Troubles are mounting in Iran. Its currency, the rial, has lost more than half its value against the dollar on unofficial markets this year and inflation is soaring. Even middle-class Iranians are struggling to get by, with food prices rising and reported fuel shortages in some cities. Sporadic anti-government demonstrations are continuing, The Financial Times said in its opening on Monday.
Worse, the economic pressure on the country is set to mount. The US government last week reinstated economic sanctions that had been waived as part of the Iran nuclear deal of 2015.
These punitive economic measures are set to intensify in November, when the US will seek to ban Iranian oil exports.
EU nations have pledged to try to preserve economic ties with Iran. But it seems probable that most large European companies will sacrifice trade with Iran, rather than risk suffering from secondary sanctions.
The US government says its goal in re-imposing sanctions is to force Iran to make deeper concessions on its nuclear programme and to stop its military and political intervention in neighbouring countries — in particular Syria, Lebanon and Iraq. Tehran charges that the Trump administration’s real goal is “regime change”.
It has some justification for its suspicions. John Bolton, the US national security adviser, asserted last week that changing the regime in Iran is not America’s goal. Before joining the government, however, Mr Bolton had explicitly called for the fall of the Iranian government.
Since the Iranian revolution of 1979, the clerical regime has been guilty of serious abuses of human rights, economic mismanagement and the support of terrorism and insurgencies around the region.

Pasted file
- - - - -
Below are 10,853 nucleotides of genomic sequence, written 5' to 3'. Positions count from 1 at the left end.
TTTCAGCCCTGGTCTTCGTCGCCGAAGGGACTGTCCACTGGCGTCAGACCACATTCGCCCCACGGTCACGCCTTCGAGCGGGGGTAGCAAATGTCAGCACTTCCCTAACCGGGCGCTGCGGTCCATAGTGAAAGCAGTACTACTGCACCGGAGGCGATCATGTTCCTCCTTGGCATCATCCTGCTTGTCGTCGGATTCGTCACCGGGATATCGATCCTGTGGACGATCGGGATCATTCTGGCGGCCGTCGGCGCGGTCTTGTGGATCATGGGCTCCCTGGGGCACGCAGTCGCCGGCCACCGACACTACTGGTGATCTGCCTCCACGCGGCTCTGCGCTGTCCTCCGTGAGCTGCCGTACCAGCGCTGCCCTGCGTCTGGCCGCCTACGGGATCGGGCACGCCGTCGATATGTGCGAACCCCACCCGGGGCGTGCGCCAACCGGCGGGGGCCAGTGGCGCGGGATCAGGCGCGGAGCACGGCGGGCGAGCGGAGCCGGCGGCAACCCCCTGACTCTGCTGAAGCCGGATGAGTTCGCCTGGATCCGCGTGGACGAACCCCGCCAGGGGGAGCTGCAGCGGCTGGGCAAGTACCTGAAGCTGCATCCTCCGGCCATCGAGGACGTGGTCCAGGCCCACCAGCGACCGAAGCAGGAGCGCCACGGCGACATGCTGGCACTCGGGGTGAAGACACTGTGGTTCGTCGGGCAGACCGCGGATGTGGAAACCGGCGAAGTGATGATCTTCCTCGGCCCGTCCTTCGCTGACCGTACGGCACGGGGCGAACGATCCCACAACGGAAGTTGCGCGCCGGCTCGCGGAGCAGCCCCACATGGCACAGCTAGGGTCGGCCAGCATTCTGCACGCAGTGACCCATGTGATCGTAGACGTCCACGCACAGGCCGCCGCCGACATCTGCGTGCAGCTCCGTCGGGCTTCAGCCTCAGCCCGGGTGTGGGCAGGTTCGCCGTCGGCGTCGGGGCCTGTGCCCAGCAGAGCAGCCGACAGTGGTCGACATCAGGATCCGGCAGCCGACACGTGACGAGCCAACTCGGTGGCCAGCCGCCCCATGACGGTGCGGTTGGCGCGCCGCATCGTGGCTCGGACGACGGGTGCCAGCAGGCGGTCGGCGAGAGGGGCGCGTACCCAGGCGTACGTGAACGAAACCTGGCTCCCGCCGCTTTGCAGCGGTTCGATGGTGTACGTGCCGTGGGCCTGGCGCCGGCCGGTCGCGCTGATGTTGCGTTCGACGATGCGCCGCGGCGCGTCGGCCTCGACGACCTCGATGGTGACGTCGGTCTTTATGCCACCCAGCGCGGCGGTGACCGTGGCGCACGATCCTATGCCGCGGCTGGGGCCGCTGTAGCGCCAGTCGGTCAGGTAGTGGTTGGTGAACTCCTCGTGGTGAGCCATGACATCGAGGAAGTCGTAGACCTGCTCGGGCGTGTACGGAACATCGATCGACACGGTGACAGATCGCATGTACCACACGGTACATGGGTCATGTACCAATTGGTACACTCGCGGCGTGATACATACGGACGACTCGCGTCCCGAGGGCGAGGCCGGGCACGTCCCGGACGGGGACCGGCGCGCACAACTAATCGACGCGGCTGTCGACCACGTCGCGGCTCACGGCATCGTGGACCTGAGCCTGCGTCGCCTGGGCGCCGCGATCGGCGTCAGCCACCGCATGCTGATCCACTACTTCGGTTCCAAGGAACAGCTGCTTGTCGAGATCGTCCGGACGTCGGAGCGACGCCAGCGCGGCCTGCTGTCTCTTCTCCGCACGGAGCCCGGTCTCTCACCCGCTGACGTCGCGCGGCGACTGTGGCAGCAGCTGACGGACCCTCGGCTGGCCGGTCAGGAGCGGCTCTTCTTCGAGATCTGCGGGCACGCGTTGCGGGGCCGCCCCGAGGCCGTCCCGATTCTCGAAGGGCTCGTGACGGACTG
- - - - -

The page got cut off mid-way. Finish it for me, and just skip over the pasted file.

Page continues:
The Iranian people and the Middle East deserve better. It would, however, be far preferable if Iran moved towards a more liberal and open regime through a process of domestic reform, rather than as a result of crushing external pressure.
The history of Iran and the wider Middle East gives ample warning that sudden violent changes in government have rarely led to happy outcomes — particularly when they have had external sponsors.
The outcomes of the Iranian revolution, the Egyptian revolution of 2011 and the Syrian uprising the same year all offer cautionary tales of dashed hopes and subsequent violent repression.
America’s intervention in Iraq in 2003 did rid the country of Saddam Hussein, but at the cost of hundreds of thousands of lives, and the rise of Islamic State.
The current pressures on Iran risk unleashing political forces that undermine hopes for moderate reform while empowering hardliners on both sides. Of course, things could take a more hopeful path.
But it would be a massive gamble for outsiders to deliberately encourage regime change. The US does have legitimate foreign policy goals that it might be able to advance through economic sanctions.
This newspaper, however, supported the Iran nuclear deal and continues to believe that the Trump administration was wrong to abandon an agreement that halted Iran’s progress towards nuclear weapons.
President Donald Trump’s offer to Tehran of unconditional talks suggests that the diplomatic path has not been totally cut off.
Iran will be extremely reluctant to make further concessions on the nuclear issue and is unlikely to abandon its regional allies in Syria, Lebanon and Iraq.
But mounting economic pressure and domestic discontent could yet force a reassessment. An Iran that was prepared to concentrate on vital domestic reforms rather than its regional ambitions would offer a better future to its people.